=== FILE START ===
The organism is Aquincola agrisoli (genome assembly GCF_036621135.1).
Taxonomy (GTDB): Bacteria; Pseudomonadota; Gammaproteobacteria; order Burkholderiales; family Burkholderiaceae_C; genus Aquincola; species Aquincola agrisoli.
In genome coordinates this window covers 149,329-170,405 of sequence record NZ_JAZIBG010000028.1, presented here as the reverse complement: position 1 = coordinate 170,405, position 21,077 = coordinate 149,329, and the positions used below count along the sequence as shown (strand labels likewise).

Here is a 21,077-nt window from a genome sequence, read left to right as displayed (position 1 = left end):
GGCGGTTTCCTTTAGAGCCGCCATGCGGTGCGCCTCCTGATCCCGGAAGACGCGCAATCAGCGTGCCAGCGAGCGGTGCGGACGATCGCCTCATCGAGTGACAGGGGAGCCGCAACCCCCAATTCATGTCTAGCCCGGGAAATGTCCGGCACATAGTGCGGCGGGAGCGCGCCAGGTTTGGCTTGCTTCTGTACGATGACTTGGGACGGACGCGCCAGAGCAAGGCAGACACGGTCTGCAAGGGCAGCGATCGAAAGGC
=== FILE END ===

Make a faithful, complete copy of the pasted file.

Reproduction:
The organism is Aquincola agrisoli (genome assembly GCF_036621135.1).
Taxonomy (GTDB): Bacteria; Pseudomonadota; Gammaproteobacteria; order Burkholderiales; family Burkholderiaceae_C; genus Aquincola; species Aquincola agrisoli.
In genome coordinates this window covers 149,329-170,405 of sequence record NZ_JAZIBG010000028.1, presented here as the reverse complement: position 1 = coordinate 170,405, position 21,077 = coordinate 149,329, and the positions used below count along the sequence as shown (strand labels likewise).

Here is a 21,077-nt window from a genome sequence, read left to right as displayed (position 1 = left end):
GGCGGTTTCCTTTAGAGCCGCCATGCGGTGCGCCTCCTGATCCCGGAAGACGCGCAATCAGCGTGCCAGCGAGCGGTGCGGACGATCGCCTCATCGAGTGACAGGGGAGCCGCAACCCCCAATTCATGTCTAGCCCGGGAAATGTCCGGCACATAGTGCGGCGGGAGCGCGCCAGGTTTGGCTTGCTTCTGTACGATGACTTGGGACGGACGCGCCAGAGCAAGGCAGACACGGTCTGCAAGGGCAGCGATCGAAAGGC